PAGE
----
On May 6th 2019, prolific Bitcoin Core developer and Blockstream co-founder Pieter Wuille has formalized and sent (via bitcoin-dev mailing list) a series of significant BIPs (Bitcoin Improvement Proposals) that derive from game-changing cryptographic advancements. More precisely, the Belgian engineer has published two distinct yet complementary documents which provide more details on a potential soft fork which integrates Schnorr signatures, Taproot and Tapscript. For the sake of transparency and in order to encourage peer reviewing, all the contents are available on his GitHub repository.
Though these technologies have been discussed by community members for quite some time, this is the first formal public attempt to create a clearer and more comprehensive way of scrutinizing the ideas. Furthermore, the BIP format is excellent at setting goals and boundaries for a specific research: it’s no longer about hypothetical scenarios and envisioned applications, as pragmatic ways to put matters into practice take over the public discourse.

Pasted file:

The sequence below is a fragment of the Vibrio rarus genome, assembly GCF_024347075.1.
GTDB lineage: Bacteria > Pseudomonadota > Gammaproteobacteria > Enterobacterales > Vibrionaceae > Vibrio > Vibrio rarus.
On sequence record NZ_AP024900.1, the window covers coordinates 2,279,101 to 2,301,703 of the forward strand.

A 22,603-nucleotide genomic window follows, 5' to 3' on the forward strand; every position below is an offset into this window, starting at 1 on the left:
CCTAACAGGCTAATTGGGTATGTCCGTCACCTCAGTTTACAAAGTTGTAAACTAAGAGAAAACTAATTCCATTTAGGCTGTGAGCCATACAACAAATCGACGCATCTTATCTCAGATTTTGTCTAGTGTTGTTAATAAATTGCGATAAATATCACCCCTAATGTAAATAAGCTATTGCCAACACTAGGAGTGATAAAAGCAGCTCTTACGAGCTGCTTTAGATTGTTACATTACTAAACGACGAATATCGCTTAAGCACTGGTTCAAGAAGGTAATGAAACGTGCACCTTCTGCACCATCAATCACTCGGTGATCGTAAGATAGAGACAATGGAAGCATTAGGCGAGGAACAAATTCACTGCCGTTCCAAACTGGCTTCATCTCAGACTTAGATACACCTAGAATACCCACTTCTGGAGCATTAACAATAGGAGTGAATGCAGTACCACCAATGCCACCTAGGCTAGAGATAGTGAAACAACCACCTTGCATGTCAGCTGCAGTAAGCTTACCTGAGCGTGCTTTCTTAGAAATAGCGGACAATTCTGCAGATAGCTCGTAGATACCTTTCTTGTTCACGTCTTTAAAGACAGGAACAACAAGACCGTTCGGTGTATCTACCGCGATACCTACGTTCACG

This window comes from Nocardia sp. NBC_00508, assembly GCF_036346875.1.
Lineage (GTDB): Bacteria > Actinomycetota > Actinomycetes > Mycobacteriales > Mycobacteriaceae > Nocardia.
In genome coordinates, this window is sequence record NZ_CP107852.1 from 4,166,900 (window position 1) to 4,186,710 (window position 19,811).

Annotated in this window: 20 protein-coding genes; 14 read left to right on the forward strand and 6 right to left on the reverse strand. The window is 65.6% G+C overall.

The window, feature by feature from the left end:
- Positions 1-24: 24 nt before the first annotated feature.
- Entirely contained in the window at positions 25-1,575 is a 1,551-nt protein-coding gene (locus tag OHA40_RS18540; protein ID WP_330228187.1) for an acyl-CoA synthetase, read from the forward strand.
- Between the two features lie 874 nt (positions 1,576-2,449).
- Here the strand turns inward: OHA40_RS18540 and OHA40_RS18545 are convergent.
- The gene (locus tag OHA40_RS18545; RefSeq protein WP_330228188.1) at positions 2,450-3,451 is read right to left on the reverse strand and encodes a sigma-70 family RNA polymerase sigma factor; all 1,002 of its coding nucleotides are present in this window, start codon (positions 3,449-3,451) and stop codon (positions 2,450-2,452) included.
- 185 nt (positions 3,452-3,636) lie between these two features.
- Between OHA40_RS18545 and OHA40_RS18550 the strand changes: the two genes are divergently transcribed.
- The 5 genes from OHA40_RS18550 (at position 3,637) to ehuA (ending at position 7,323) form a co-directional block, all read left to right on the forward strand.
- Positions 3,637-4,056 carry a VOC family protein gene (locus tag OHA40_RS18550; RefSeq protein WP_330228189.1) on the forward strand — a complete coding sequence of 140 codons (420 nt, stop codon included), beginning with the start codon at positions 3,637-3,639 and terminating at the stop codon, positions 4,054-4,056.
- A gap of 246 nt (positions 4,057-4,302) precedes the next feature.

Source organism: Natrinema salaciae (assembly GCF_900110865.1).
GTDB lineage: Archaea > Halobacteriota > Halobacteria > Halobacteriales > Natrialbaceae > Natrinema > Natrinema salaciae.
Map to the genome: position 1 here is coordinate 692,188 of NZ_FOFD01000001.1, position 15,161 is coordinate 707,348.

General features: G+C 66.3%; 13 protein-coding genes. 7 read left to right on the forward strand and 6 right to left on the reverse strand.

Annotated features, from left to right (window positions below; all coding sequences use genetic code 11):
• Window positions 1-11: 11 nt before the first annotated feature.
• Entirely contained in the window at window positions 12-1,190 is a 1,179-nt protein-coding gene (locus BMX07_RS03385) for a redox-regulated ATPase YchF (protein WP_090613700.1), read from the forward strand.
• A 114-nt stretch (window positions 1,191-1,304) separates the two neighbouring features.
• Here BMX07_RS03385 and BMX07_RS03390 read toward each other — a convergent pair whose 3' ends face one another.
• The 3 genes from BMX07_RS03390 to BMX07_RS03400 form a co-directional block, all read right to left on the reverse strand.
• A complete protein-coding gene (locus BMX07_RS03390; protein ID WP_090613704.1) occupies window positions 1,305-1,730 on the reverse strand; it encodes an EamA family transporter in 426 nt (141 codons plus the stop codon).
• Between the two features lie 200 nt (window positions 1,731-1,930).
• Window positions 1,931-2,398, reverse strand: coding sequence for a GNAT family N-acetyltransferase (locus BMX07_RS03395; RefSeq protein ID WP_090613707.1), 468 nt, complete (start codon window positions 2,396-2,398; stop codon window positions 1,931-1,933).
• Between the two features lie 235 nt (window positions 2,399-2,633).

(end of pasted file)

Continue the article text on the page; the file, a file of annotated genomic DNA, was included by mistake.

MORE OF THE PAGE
In plain terms, we’re speaking of a research draft for a series of good ideas whose implementation was vague until the moment someone took time to explain everything in written (and properly documented) form. Thanks to this effort, now we know exactly what Schnorr signatures and Taproot can do to Bitcoin, and what the realistic expectations should be (as opposed to the various speculations and rumors which circulated on social media and discussion forums).
— Bryan Bishop (@kanzure) May 6, 2019
The trademarked soft fork approach of Pieter Wuille